Sunday, September 4, 2011

The 'Schools' of Alexandria and Antioch (4th-5th c. A.D.)

Here is a short discussion of the so-called 'schools' of Antioch and Alexandria, culled from the Orthodox site  Monachos

With regard to the Christological discussions of our period (the later fourth and early fifth centuries), reference made in modern scholarship to the 'Alexandrian' and 'Antiochene' schools attempts to homogenise under two relatively coherent umbrellas two general approaches to Christological reflection centred round these great cities and sees. The Alexandrine 'school' is seen most often as the older, dating back at least to Arius, and including such notable figures as the sainted bishop Athanasius of that city, as well as the anathematised Apollinarius. The insistence of all three writers, as well as others of their converging tradition, upon the divinity of the Logos in the 'becoming' of the incarnation, and a tendency in each to see that incarnation as a 'taking on of flesh' by the Logos, has earned their 'school' the reputation of fostering another scholarly category: a 'Logos/sarx Christology'.
Those referred to as 'Antiochene'-for example Diodore of Tarsus, Theodore of Mopsuestia, Nestorius of Constantinople, John of Antioch-are often referred to as preferring a 'Logos/anthropos Christology'; namely, one in which the Logos is united to man, or even 'a man'. A dominant insistence upon the full humanity of the incarnate Christ characterises all those shuffled under this umbrella.
The classification of these 'schools' is rather rough-and-ready. While some cases are clear-cut (e.g. Nestorius, who is evidently a theological descendent of Theodore), others are more difficult. St Cyril is a notable example. As bishop of Alexandria and strongly influenced by the theology of his predecessor, Athanasius, the temptation is certainly to call him a member of the Alexandrian 'school'. Yet one is hard-pressed to consider Cyril's Christology of hypostatic union conformable to any definition of the Logos/sarx 'model' by which that 'school' is so often characterised. And while such a figure as John of Antioch is almost universally considered a member of the Antiochene 'school', his later Christological dialogues with Cyril, most pointedly their joint 'formula of reunion', addresses the incarnational becoming in a manner that hardly fits within the broad categories of Theodore's reflection, taken by most as the standard for Antiochene Christology.
So we must take care not to read these 'schools' not schools in any strict sense. Rather, they represent loci of converging approaches to Christological reflection centred around two great strongholds of theological activity in the fourth and fifth centuries. And despite the dangers of generalisation, which in historical analysis leads too often to a false-homogenisation, certain common characteristics of these converging traditions can be ascertained, and prove helpful in our reading of doctrinal reflection in its historical progression. In a general sense, these trends and tendencies are as follows:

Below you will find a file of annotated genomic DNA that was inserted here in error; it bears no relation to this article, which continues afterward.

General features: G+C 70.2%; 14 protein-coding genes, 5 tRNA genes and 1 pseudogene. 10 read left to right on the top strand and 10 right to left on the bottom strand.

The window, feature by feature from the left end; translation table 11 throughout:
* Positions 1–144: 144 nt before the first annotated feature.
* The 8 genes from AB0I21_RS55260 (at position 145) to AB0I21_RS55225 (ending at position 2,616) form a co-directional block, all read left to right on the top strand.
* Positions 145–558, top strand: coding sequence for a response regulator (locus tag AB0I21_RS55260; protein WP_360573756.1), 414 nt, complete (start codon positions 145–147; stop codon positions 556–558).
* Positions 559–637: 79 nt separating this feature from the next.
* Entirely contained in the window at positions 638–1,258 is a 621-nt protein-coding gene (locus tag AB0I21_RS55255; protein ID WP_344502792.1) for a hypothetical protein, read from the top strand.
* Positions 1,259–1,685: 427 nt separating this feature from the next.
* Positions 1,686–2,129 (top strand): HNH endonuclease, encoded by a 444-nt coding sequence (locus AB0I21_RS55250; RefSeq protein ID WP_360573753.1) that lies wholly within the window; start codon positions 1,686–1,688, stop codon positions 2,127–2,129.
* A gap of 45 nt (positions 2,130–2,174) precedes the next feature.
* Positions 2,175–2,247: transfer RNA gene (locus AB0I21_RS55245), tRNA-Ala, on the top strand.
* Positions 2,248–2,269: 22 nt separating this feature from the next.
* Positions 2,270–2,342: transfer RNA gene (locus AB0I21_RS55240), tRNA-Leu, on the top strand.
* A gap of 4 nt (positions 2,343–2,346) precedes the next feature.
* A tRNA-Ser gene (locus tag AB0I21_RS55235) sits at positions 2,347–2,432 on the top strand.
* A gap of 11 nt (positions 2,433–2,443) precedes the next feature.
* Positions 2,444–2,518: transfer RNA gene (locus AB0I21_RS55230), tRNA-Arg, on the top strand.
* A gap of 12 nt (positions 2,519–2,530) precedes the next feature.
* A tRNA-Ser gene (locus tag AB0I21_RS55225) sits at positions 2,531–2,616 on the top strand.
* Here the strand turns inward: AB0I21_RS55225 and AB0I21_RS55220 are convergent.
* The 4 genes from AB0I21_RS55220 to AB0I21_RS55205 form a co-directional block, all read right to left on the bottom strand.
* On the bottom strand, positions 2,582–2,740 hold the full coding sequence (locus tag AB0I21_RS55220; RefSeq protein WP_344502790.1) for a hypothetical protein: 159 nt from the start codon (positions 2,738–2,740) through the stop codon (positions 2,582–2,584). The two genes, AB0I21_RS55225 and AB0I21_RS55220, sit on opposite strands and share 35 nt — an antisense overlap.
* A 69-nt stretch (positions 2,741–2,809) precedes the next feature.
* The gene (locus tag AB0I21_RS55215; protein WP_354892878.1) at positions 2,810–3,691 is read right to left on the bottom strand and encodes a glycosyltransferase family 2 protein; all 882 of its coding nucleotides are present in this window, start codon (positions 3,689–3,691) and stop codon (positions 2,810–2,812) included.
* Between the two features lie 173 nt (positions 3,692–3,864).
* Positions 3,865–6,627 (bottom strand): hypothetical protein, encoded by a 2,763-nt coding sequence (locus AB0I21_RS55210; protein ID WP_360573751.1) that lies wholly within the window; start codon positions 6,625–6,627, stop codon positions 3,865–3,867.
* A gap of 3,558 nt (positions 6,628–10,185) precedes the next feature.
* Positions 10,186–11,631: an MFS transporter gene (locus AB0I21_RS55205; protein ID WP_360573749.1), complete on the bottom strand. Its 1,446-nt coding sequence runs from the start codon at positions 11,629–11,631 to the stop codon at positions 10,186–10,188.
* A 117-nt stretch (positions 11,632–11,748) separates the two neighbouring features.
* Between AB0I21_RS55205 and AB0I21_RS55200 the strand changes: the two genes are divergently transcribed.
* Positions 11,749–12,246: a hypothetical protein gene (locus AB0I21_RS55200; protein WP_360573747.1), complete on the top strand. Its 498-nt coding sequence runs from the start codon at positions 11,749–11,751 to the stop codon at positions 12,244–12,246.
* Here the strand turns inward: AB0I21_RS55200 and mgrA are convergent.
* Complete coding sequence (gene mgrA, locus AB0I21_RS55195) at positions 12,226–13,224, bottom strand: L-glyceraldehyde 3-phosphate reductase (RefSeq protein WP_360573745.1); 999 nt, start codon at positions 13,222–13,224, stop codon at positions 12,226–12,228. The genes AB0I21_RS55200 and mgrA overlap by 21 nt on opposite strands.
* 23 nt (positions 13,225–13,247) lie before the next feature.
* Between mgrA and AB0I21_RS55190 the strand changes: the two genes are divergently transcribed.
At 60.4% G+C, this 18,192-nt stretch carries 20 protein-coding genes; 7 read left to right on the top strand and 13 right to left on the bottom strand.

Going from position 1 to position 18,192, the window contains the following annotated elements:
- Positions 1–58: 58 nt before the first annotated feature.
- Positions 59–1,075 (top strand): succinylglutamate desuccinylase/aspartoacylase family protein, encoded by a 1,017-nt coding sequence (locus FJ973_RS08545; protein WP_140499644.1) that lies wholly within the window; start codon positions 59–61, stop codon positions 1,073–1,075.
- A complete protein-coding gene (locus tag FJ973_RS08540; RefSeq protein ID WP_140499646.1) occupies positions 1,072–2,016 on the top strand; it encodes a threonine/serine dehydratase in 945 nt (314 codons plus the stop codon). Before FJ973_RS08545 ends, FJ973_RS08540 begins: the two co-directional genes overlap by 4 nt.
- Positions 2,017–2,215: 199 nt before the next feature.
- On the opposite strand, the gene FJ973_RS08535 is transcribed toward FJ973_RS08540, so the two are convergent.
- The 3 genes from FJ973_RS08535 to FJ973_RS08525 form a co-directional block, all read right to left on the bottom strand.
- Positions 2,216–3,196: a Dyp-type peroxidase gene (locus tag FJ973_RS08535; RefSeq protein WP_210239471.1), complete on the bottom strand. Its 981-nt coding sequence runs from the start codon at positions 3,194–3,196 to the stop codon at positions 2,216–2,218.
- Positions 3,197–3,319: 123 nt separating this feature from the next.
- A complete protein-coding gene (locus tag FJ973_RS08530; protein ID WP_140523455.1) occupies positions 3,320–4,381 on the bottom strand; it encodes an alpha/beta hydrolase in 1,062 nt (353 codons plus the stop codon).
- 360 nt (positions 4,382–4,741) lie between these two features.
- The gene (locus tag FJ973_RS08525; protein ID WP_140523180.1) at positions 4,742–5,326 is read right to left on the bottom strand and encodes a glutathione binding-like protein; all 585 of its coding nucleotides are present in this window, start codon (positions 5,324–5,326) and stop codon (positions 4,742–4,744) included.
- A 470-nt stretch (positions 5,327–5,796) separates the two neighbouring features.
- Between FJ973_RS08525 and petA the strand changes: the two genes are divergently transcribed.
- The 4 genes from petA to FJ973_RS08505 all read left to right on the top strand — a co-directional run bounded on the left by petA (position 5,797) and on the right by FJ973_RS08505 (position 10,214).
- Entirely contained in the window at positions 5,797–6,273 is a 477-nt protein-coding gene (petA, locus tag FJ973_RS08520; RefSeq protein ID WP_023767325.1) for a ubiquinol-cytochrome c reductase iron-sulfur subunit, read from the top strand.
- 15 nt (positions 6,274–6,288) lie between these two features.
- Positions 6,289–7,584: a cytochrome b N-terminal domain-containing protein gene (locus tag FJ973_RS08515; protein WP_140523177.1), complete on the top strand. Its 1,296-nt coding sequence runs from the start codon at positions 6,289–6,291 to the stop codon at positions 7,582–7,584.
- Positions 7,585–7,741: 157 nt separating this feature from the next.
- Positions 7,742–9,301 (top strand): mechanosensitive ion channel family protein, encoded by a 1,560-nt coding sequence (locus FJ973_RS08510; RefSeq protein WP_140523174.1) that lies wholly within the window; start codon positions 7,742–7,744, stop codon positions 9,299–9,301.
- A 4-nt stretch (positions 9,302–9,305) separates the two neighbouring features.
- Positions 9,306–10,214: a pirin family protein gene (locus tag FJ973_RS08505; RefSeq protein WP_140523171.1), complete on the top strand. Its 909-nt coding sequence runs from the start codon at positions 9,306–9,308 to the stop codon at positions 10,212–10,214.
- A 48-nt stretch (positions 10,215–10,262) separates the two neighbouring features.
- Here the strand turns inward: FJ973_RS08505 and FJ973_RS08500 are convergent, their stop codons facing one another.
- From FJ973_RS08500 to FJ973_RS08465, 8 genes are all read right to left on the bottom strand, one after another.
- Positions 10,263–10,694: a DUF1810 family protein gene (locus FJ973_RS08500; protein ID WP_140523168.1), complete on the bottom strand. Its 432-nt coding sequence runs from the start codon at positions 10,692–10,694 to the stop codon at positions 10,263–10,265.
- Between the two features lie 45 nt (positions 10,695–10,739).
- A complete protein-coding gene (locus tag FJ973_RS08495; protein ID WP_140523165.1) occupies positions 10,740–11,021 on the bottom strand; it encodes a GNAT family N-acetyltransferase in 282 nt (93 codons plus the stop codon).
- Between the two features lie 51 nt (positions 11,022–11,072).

Alexandrian 'school' Antiochene 'school'
Tendency toward Platonic metaphysical approach; a desire to move beyond appearances to the 'truly real'. Tendency toward Aristotelian stress on concrete realities, factual historicity and its analysis, and the discernable characteristics of concrete reality.
Favours an allegorical reading of scripture, first proffered in a notable way by Origen; driven here by a desire to 'get to the real meaning' of given biblical passages. Favours an historical/factual, 'literal', reading of scripture.
With regard to Christ, a tendency to focus on inner, metaphysical composition and activity. A tendency to focus upon the factual/historical aspects of the human life of Christ-what he did, said, accomplished, etc. Cf. Theodore's exegetical interest in the 'historical Jesus'.
Soteriological convictions driven most often by notions of sanctification/divinisation, mystical relation, etc. Soteriological convictions driven by corrective agency of divinity on humanity.
Generally: stress laid upon the ontological oneness of Christ-the divinity and humanity form one being-wrought most often by reference to the Logos/sarx framework (though not always; cf. Cyril of Alexandria). Generally: stress laid upon the distinction between God and man in Christ-these not only distinct in discernable attributes, but in substantive reality. Preservation of full reality and integrity of both natures. Logos/anthropos model predominates.
Key weakness lies in the routine jeopardy into which the persistent distinction of natures is cast in the maintenance of the single ontological reality of the incarnate Christ. Key weakness lies in the difficulty in expressing the genuine union of the two natures, and indeed the true oneness or singular subjectivity of the incarnate Christ.

Our thanks to the anonymous author of that useful overview.


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